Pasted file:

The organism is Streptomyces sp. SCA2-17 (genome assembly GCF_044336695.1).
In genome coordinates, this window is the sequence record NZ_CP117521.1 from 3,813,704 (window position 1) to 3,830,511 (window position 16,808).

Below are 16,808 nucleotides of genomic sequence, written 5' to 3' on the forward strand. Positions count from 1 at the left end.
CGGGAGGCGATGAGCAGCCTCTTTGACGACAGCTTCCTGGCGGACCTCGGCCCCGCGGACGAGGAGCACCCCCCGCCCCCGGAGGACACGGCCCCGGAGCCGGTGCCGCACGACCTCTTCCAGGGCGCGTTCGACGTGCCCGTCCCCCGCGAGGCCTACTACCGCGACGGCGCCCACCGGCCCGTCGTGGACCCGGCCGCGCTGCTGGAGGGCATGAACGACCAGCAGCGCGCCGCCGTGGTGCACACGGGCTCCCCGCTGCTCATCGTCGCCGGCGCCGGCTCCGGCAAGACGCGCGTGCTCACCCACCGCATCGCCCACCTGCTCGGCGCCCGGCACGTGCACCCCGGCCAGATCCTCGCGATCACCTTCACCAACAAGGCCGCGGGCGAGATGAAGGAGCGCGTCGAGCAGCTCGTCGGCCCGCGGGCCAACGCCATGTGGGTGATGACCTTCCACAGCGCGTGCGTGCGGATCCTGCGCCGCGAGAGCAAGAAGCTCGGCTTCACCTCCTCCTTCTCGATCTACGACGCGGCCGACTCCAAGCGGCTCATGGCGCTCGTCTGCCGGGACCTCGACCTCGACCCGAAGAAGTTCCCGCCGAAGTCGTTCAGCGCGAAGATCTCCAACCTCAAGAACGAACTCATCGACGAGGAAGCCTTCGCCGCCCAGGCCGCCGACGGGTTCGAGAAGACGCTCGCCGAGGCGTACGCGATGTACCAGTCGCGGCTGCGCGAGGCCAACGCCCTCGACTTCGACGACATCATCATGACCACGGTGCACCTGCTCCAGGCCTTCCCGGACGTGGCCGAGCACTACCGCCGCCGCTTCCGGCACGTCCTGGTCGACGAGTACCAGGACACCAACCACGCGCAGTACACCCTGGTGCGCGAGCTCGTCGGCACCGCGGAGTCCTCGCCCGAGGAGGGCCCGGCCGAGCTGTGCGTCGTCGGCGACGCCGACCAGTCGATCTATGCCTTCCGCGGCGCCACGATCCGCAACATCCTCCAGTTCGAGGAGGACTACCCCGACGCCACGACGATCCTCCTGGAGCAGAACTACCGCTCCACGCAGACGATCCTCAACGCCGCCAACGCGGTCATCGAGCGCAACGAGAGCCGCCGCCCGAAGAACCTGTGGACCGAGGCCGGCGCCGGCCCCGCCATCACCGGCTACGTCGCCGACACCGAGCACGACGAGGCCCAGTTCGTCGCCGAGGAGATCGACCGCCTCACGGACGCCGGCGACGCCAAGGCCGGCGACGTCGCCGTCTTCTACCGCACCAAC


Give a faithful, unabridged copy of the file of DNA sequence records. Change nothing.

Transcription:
The organism is Streptomyces sp. SCA2-17 (genome assembly GCF_044336695.1).
In genome coordinates, this window is the sequence record NZ_CP117521.1 from 3,813,704 (window position 1) to 3,830,511 (window position 16,808).

Below are 16,808 nucleotides of genomic sequence, written 5' to 3' on the forward strand. Positions count from 1 at the left end.
CGGGAGGCGATGAGCAGCCTCTTTGACGACAGCTTCCTGGCGGACCTCGGCCCCGCGGACGAGGAGCACCCCCCGCCCCCGGAGGACACGGCCCCGGAGCCGGTGCCGCACGACCTCTTCCAGGGCGCGTTCGACGTGCCCGTCCCCCGCGAGGCCTACTACCGCGACGGCGCCCACCGGCCCGTCGTGGACCCGGCCGCGCTGCTGGAGGGCATGAACGACCAGCAGCGCGCCGCCGTGGTGCACACGGGCTCCCCGCTGCTCATCGTCGCCGGCGCCGGCTCCGGCAAGACGCGCGTGCTCACCCACCGCATCGCCCACCTGCTCGGCGCCCGGCACGTGCACCCCGGCCAGATCCTCGCGATCACCTTCACCAACAAGGCCGCGGGCGAGATGAAGGAGCGCGTCGAGCAGCTCGTCGGCCCGCGGGCCAACGCCATGTGGGTGATGACCTTCCACAGCGCGTGCGTGCGGATCCTGCGCCGCGAGAGCAAGAAGCTCGGCTTCACCTCCTCCTTCTCGATCTACGACGCGGCCGACTCCAAGCGGCTCATGGCGCTCGTCTGCCGGGACCTCGACCTCGACCCGAAGAAGTTCCCGCCGAAGTCGTTCAGCGCGAAGATCTCCAACCTCAAGAACGAACTCATCGACGAGGAAGCCTTCGCCGCCCAGGCCGCCGACGGGTTCGAGAAGACGCTCGCCGAGGCGTACGCGATGTACCAGTCGCGGCTGCGCGAGGCCAACGCCCTCGACTTCGACGACATCATCATGACCACGGTGCACCTGCTCCAGGCCTTCCCGGACGTGGCCGAGCACTACCGCCGCCGCTTCCGGCACGTCCTGGTCGACGAGTACCAGGACACCAACCACGCGCAGTACACCCTGGTGCGCGAGCTCGTCGGCACCGCGGAGTCCTCGCCCGAGGAGGGCCCGGCCGAGCTGTGCGTCGTCGGCGACGCCGACCAGTCGATCTATGCCTTCCGCGGCGCCACGATCCGCAACATCCTCCAGTTCGAGGAGGACTACCCCGACGCCACGACGATCCTCCTGGAGCAGAACTACCGCTCCACGCAGACGATCCTCAACGCCGCCAACGCGGTCATCGAGCGCAACGAGAGCCGCCGCCCGAAGAACCTGTGGACCGAGGCCGGCGCCGGCCCCGCCATCACCGGCTACGTCGCCGACACCGAGCACGACGAGGCCCAGTTCGTCGCCGAGGAGATCGACCGCCTCACGGACGCCGGCGACGCCAAGGCCGGCGACGTCGCCGTCTTCTACCGCACCAAC